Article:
Enhanced interactivity, where the teacher develops the materials so that the students focus upon the IWB as a means of prompting, explaining, developing and testing concepts for most of the lesson.

It is only at the third stage that the potential of the board as the focus of learning based upon a new understanding of the learning process, is recognized and realized by the teacher (Miller & Glover, 2004; Ziolkowski, 2004; Watson, 2006). The capacity to use the equipment in this way is dependent upon both technical fluency in the use of the equipment and associated software, and pedagogic understanding and flexibility to exploit the possibility of interactivity between teacher and student, and student and student. To achieve this has much in common with the educational development of all ICT and reflects a move, whether recognized or not, to the use of the Web 2.0 platform (Belshaw, 2007). Web 2.0 is here understood to be related to a focus on learning through concentration on multimedia use, age and ability linked group and individualized learning, and an awareness of variations in personal learning styles (Xhakli, 2008). This brings with it a change of emphasis from the teacher centered transmissive approach to learning to one characterized by interactivity, collaboration, user-generated content and immediacy of feedback. This is based on short attention switches from the teacher to the IWB as a mediating agency allowing access to other ICT technology within the classroom.

Key Terms in this Chapter

Social Constructivist Approaches: These are based upon the complex interaction between teacher and learner, or between learners, and relate to the way in which we learn from each other with greater facility once the social network of the context is known and when the culture of the learning group has been developed.

Interactivity: Interactivity is an approach to learning in which teacher and learner interact to ensure understanding, enhance conceptual development and stimulate debate. Learning is stimulated through participation rather than through rote or passive learning which characterises didactic approaches.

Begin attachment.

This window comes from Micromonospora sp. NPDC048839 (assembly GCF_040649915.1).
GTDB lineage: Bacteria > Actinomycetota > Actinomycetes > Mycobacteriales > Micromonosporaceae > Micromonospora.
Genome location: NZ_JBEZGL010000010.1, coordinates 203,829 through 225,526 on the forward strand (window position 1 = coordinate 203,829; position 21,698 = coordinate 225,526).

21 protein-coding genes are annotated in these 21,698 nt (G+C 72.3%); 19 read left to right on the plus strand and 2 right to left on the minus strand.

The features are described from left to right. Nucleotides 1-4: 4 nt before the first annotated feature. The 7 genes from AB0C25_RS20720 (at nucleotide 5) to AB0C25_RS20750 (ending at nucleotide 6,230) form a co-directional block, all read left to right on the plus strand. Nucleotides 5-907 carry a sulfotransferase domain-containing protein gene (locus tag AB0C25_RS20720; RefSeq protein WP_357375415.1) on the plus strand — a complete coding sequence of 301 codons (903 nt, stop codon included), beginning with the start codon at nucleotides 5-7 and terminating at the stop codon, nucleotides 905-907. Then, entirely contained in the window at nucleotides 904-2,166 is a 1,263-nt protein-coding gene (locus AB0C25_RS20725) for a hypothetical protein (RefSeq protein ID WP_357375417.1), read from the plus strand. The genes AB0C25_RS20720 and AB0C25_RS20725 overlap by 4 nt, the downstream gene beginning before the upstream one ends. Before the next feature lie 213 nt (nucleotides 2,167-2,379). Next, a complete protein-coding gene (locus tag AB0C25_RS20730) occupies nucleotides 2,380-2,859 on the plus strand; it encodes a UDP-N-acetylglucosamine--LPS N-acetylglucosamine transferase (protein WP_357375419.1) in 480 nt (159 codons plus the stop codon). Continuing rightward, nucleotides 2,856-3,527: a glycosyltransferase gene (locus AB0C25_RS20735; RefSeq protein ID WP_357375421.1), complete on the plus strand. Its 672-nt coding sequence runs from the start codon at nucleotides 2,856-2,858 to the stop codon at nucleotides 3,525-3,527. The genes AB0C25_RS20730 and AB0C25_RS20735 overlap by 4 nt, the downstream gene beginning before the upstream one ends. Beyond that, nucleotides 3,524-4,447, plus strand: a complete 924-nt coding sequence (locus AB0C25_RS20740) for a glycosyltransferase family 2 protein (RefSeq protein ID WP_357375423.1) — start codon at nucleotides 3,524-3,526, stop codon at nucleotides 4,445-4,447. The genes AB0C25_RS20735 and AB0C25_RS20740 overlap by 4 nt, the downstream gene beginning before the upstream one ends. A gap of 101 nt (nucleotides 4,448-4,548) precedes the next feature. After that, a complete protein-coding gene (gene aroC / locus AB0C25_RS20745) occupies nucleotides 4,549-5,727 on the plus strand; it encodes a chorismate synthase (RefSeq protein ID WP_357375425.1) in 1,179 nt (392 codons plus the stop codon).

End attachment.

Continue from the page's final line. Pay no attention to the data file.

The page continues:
Interactive Whiteboard (IWB): An interactive whiteboard consists of a computer linked to a data projector and to a touch sensitive large electronic screen usually fixed to a wall. Images from the computer are then displayed onto the whiteboard by means of the data projector. These images can be manipulated at the electronic screen usually by means of a special pen or a finger (this depends on the properties of the electronic screen). The term interactive whiteboard often refers only to the electronic screen.

Artifact (BE Artefact): Artifact is an object or item. However it can also be the on screen representation of an object or an item.

Motivation: In this context, is an outcome of presentation because of the greater interest offered to learners and the reinforcing of concepts through learner engagement.

Virtual Manipulatives: A virtual manipulative is a computer program that represents a piece of equipment on a computer screen. Examples include a cannon that can fire cannon balls, a protractor for measuring angles and a geoboard where you can place and manoeuvre “elastic bands” on a grid on “nails.” Virtual manipulatives are most commonly written in Flash and JavaScript.

Gesture: This is a term encompassing human actions here associated with the use of the interactive whiteboard e.g. hand and body movements and facial expressions. There is evidence that users develop consistent hand and facial gestures e.g. in seeking responses, rejecting wrong responses and that learners assimilate these as part of the teaching package offered by individual teachers.